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The Tongva Times

The Tongva Times

The Tongva Times

More Asian representation on big screen

    By Courtney Tsao

    Staff Writer

      “Whitewashing,” a term used to describe the use of a white actor or actress who takes on the role of a minority character, is prevalent in the entertainment world.

      Despite the criticism the film industry faces, whitewashing is still an issue. An example of how the disapproval of many movie-watchers were expressed was when Scarlett Johansson was cast to play a Japanese character in the 2017 live action adaptation of the anime, “Ghost in the Shell.

      Asian representation is not often seen on the big screen as only 1.4% of lead roles in a 2014 sample of studio films were Asian, according to a report from Annenberg School for Communication and Journalism at the University of Southern California.

      Never has the lack of representation been more prominent since the 1993 release of “The Joy Luck Club”, a movie that featured Asian female leads. Since then, the film industry has not had an Asian-dominated cast for 25 years until “Crazy Rich Asians” was released this year, resparking the question of why there aren’t more Asian leads in film.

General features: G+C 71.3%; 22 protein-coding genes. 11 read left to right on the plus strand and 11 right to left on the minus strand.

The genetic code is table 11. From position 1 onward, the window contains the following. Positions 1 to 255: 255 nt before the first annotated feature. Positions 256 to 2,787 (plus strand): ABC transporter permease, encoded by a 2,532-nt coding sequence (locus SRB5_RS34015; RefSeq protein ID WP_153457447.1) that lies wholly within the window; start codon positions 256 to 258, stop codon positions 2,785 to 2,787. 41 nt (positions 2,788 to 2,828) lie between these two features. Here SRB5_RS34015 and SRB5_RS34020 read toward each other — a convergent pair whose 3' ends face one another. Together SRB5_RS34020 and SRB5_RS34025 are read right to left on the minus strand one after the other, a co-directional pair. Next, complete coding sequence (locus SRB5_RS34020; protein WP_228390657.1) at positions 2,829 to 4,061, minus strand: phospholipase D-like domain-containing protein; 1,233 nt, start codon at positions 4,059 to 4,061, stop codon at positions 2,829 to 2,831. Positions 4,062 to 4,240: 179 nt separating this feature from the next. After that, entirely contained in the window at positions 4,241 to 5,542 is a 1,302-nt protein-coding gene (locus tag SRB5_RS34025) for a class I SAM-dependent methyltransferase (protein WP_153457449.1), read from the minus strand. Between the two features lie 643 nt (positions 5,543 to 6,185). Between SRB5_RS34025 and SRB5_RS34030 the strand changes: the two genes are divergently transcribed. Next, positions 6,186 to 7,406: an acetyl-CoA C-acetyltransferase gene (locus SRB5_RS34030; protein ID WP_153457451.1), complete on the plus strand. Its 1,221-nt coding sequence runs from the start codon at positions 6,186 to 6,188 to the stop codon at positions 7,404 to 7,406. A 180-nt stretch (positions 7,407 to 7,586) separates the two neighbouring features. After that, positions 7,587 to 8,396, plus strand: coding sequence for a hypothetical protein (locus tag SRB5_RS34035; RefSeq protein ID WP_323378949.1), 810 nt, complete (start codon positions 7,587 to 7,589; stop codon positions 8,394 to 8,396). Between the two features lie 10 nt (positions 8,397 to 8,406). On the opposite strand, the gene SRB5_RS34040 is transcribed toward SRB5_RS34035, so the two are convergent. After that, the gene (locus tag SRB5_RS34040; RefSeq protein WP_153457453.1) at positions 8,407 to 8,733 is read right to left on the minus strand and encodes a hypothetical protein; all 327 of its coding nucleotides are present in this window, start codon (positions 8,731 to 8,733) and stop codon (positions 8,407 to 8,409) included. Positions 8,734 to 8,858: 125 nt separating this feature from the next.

Asian actors and actresses are gaining their own spotlight and challenging the influences of whitewashing through the popular August releases of “Crazy Rich Asians,” “To All the Boys I’ve Loved Before,” and “Searching.”

      The hashtag, #AsianAugust, has been circulating the web ever since the movies were released, an indication of the positive response to the sudden surge of Asians playing major roles.

      “This is more than a movie, it’s a movement,” tweeted actress Constance Wu, quoting the words from the director of “Crazy Rich Asians,” Jon M. Chu.

      The three movies have been warmly embraced, with “Searching” earning 32 million dollars. “Crazy Rich Asians” earned $149 million dollars, becoming the tenth-biggest domestic grosser of this summer, as of Sept. 9.

      “To All the Boys I’ve Loved Before” has also earned its fair share of fame by quickly becoming one of Netflix’s most popular movies. Its influence over movie-watchers was made known when the company of Yakult, the Japanese probiotic drink that was featured many times in the movie, reported that its stock shares increased by 2.6%.

      “It’s so inspiring to see Asians represented in movies that are so popular and widely praised throughout social media,” said senior Samantha Tang.

      Asian representation on the big screen will also be furthered in the upcoming years through actress Gemma Chan who will play Doctor Minerva in “Captain Marvel” and Liu Yifei who will play Mulan in the “Mulan” live action.


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    More Asian representation on big screen